The Intelligent Person's Guide to Good Governance
  • The Intelligent Person's Guide to Good Governance
  • The Intelligent Person's Guide to Good Governance

The Intelligent Person's Guide to Good Governance

by Surendra Munshi, Biju Paul Abraham, Soma Chaudhuri
     
 

In carrying out a lucid analysis of a fluid concept, The Intelligent Person's Guide to Good Governance offers a 'one-stop' resource for understanding the subject. The central argument of the book that any serious engagement with good governance must go beyond an exclusive reliance on the state or the market and explore different modes of partnerships, including

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Overview

In carrying out a lucid analysis of a fluid concept, The Intelligent Person's Guide to Good Governance offers a 'one-stop' resource for understanding the subject. The central argument of the book that any serious engagement with good governance must go beyond an exclusive reliance on the state or the market and explore different modes of partnerships, including public participation, is relevant and indeed timely in the present crisis.

Editorial Reviews

Volume 18, NO 1, 2012 - Journal of Human Values
This guidebook on good governance centres on the role of the State and the idea of a civil society…. [The book is] useful not only to intelligent persons but also to many mandarins in the corridors of power. this book is a very worthwhile effort in broadening the knowledge base of a wider readership and the authors deserve compliments for undertaking this difficult project. Therefore, the wider the knowledge base, the better it is for the cause.

Journal of Social and Economic Development
The authors should be complimented on their sincere effort in providing an integrated framework for understanding not only the basics of good governance but also an equally effective analysis of its implications for global governance....This well-written book, to put it succinctly, carries the strong message that the emerging global governance should imbibe and practise nuances of good governance, such as participation, transparency and accountability, so that the benefits of globalisation could be maximised and shared equitably among international organisations, nation-states and regional and local governments. The book is an intellectual treatise on good governance and a useful reference to those who have concern for strengthening their institutions and making them more participative and accountable in taking decisions.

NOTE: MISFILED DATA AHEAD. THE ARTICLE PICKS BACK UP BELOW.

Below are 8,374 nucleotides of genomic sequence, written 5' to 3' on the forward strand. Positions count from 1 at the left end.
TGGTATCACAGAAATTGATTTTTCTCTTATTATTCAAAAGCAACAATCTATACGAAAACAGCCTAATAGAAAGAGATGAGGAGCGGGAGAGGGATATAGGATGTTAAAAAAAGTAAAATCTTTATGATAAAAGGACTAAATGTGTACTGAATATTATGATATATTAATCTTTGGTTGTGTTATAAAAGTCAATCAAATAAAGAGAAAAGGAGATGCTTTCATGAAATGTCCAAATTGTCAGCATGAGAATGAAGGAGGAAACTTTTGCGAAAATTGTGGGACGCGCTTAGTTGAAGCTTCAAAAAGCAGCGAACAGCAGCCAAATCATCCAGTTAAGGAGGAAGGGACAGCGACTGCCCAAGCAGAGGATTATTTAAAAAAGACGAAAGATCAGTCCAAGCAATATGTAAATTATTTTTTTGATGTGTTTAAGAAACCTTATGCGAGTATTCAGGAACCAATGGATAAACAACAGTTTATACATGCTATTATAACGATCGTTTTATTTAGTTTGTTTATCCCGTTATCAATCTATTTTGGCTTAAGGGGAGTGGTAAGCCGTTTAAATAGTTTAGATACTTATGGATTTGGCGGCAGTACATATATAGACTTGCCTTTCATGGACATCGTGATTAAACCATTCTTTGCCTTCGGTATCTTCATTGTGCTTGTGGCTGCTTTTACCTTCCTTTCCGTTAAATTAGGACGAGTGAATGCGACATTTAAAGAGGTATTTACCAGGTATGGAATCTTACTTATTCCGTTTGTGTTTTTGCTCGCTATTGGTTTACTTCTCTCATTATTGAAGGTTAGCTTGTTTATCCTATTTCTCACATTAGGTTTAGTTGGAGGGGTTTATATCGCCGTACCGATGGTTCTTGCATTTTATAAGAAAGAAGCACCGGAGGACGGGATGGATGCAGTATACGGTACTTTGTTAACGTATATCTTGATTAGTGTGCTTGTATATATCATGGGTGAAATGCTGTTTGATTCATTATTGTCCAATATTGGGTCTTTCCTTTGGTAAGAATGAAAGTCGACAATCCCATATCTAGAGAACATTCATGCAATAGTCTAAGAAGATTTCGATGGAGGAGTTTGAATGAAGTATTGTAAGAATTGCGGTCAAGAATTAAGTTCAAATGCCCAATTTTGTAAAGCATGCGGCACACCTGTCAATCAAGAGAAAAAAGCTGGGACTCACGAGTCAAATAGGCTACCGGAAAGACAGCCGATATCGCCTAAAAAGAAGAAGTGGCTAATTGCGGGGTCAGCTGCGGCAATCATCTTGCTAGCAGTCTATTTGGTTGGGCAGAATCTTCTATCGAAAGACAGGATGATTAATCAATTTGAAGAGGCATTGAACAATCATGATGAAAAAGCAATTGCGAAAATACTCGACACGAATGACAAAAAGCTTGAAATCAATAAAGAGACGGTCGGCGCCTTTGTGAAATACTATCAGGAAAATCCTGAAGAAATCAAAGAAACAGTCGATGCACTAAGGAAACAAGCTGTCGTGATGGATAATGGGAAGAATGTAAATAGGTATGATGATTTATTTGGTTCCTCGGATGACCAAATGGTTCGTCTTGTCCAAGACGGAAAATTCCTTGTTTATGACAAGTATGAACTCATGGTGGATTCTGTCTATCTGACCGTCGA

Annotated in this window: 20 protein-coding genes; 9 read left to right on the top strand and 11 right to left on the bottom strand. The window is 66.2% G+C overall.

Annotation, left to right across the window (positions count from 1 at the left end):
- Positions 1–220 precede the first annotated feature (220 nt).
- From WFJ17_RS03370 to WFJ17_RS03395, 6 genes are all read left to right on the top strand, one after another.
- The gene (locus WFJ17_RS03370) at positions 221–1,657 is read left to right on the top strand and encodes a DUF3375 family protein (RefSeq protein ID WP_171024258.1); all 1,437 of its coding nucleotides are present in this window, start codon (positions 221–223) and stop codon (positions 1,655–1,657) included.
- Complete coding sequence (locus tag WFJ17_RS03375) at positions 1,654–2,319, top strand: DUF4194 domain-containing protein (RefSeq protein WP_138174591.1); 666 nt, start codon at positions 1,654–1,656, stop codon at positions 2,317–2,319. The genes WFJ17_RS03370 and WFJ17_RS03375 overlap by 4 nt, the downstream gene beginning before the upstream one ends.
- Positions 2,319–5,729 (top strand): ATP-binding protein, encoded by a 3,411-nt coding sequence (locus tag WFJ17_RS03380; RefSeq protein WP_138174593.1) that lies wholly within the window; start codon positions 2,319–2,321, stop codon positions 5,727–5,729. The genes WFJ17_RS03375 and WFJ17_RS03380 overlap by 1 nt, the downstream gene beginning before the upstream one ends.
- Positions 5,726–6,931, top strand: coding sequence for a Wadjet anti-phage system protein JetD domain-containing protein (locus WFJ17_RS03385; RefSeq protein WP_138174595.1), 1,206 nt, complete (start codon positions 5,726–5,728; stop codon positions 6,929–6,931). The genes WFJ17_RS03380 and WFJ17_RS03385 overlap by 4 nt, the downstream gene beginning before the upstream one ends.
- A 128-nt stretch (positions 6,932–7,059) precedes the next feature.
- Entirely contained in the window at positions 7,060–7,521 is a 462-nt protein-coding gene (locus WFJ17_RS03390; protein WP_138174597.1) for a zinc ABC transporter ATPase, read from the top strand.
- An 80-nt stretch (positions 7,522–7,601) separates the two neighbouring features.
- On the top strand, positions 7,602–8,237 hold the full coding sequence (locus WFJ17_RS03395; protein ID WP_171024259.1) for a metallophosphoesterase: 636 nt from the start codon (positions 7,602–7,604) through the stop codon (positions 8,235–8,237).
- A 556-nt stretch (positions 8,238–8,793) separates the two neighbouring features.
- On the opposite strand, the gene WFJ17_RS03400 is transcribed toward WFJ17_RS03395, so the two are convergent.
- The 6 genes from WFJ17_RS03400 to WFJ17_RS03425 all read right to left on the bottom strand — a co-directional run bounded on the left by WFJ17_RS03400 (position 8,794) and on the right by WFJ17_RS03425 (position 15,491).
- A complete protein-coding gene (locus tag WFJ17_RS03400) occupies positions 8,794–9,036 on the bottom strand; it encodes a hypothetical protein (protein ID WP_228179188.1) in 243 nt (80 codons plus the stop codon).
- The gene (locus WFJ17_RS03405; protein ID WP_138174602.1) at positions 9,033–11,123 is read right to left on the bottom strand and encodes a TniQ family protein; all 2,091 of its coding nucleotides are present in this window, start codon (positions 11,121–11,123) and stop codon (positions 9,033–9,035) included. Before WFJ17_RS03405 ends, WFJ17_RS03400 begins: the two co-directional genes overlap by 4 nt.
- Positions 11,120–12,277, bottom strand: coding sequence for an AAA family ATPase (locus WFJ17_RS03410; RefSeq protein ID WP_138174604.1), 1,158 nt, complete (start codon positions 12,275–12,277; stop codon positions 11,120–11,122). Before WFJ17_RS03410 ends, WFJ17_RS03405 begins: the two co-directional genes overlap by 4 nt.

Product Details

ISBN-13:
9788178299310
Publisher:
SAGE Publications
Publication date:
03/12/2009
Pages:
212
Product dimensions:
5.10(w) x 7.70(h) x 0.60(d)

Meet the Author

Surendra Munshi is at present Fellow of the Bertelsmann Stiftung. He retired as Professor of Sociology from the Indian Institute of Management Calcutta. He has taught and researched in India and abroad in the fi elds of classical sociological theory, sociology of culture, industrial sociology and professional management. He led an Indo-European project on good governance with the funding of the European Commission. The outcome of the project appeared in a book of which he was the co-editor (with Biju Paul Abraham) under the title Good Governance, Democratic Societies and Globalisation, published by Sage Publications in 2004. He is currently working on a book on the theme of language, religion and identity.

Biju Paul Abraham is Professor of Public Policy at the Indian Institute of Management Calcutta. His teaching and research interests include issues related to comparative public policy, administrative reforms and good governance. He has also worked on international governance issues, especially decision-making within the World Trade Organization. He is co-editor (with Surendra Munshi) of the book Good Governance, Democratic Societies and Globalisation published by Sage Publications in 2004.

Soma Chaudhuri is an Assistant Professor in the Department of Sociology and The School of Criminal Justice at the Michigan State University. She is a qualitative sociologist whose work focuses on witch hunts, deviant behaviour and social movements. Her dissertation (Tempest in a Tea Pot: An Analysis of Witch Hunts in the Tea Plantations of India) is a study of how a migrant labour community uses ‘extreme deviance’ as a form of protest.

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